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Theories of mental modularity propose that the human brain is composed of multiple organs or modules, each evolved to perform a specific cognitive task. There may be limited interaction between modules. The modularity idea stands in direct contrast to the idea of the brain as a tabula rasa, or blank slate.
The first modern proposal of modularity came from Jerry Fodor, who limited modules to the senses (sight, hearing, smell, etc.) and language (following Noam Chomsky’s language acquisition device), while the rest of human cognition is accomplished by a more fluid general intelligence. Other researchers have since extended the modularity concept to varying degrees. The most liberal version comes from Evolutionary Psychology, which posits “massive modularity”, including dozens or even hundreds of modules in a brain likened to a Swiss army knife (for example, see Tooby and Cosmides). Most versions find a middle ground with a limited number of modules complemented by general intelligence or g.
Steven Mithen has put forward a model of modularity in which an increasing fluidity between modules characterized human evolution. Mithen noticed little variation in tool manufacture prior to about 40,000 years ago, followed by an explosion of innovation by Cro-Magnons in the Upper Paleolithic. He explains this by proposing isolation of the tool-making module from other modules in earlier hominids:
Tools were made (physical science module) pretty much as they had “always” been made. No thought was given to the possibility that different prey (natural science module) might be better hunted with tools of a different design. (Haule)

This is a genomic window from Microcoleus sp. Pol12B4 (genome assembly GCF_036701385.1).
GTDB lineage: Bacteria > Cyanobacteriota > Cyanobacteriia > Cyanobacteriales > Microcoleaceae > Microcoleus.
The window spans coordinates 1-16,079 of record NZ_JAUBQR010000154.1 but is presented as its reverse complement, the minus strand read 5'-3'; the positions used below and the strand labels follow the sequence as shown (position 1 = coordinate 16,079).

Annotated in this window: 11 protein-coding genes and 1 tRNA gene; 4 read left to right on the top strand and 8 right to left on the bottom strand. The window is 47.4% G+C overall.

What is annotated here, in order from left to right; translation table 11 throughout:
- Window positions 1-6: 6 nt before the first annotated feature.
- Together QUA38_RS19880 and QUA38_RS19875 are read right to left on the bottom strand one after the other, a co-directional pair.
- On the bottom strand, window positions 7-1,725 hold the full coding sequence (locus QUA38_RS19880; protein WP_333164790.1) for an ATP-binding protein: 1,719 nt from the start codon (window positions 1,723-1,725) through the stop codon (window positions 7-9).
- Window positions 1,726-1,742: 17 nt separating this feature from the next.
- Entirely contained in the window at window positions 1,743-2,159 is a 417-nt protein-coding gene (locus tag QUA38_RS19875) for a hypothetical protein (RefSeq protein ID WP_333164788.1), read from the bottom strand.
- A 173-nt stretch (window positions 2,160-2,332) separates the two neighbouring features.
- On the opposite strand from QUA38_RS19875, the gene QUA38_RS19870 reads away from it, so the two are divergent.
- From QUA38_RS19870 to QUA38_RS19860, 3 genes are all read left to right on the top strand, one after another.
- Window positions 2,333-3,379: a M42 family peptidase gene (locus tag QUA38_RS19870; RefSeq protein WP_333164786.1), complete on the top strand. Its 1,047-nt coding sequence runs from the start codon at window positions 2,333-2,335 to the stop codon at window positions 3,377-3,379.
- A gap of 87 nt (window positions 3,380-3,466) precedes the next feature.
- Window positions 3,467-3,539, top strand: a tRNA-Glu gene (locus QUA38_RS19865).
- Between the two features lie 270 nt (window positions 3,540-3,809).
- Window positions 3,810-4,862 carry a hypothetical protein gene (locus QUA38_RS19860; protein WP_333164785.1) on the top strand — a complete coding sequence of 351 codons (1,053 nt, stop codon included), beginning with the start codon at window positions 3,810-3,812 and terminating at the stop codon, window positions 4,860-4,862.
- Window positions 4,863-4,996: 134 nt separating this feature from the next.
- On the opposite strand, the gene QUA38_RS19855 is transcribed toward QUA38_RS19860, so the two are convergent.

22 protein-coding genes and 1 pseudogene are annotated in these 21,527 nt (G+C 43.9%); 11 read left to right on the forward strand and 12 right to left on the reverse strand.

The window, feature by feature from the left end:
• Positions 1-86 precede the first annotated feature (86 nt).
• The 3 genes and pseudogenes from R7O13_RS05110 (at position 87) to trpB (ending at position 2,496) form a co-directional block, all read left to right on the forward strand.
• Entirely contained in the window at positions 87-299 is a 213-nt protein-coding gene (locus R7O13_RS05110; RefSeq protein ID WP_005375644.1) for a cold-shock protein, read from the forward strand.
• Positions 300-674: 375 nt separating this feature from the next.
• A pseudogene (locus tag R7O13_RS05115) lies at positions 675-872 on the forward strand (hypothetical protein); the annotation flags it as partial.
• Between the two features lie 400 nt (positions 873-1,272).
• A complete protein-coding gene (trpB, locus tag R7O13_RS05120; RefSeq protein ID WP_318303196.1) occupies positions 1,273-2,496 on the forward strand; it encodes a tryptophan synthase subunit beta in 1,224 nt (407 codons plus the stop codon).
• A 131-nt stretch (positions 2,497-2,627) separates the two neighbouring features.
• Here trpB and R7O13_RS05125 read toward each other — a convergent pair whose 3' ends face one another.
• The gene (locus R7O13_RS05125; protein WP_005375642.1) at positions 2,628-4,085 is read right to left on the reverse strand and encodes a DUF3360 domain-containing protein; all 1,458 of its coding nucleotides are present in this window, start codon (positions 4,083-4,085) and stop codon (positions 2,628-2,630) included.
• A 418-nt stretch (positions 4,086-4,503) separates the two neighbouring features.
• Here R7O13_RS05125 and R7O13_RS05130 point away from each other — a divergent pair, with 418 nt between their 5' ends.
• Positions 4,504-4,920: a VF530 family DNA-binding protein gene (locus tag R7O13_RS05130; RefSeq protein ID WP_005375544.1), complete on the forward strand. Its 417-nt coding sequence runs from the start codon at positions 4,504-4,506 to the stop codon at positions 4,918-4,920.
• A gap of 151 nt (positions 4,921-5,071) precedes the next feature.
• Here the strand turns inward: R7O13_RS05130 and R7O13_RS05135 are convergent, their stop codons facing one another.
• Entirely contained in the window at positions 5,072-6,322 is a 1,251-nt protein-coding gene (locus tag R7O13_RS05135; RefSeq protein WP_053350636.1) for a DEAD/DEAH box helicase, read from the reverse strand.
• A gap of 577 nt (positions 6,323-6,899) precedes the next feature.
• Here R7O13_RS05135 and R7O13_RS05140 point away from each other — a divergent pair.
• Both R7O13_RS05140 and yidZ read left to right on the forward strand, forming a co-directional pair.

An evolutionary adaptation which increased integration or cognitive fluidity between modules then ushered in the innovation of the Cro-Magnons.
Jungian psychologist John Ryan Haule has attempted to interpret Jung’s archetypes as mental modules. While the two concepts are similar insofar as both claim to be innate to human biology rather than learned, they differ upon closer inspection. Haule holds up language as a “model archetype”, along with sociality, but neither of these fit Jung’s descriptions of the archetype’s behavior:
when an archetype “becomes conscious, it is felt as strange, uncanny, and at the same time fascinating. At all events the conscious mind falls under its spell… [it] always produces a state of alienation.” (Haule, quoting Jung’s CW8: 590)
Such a description may seem difficult to align with language or sociality, but Haule defends it in his interview. It seems possible that Jungian archetypes, if they exist, might be modules, but not all modules are archetypes – certainly not language or sociality. Nevertheless, there are enough parallels between the two concepts that Jung might inspire an insight or two into mental modularity, especially in spiritual contexts.
See also “Archetype.”
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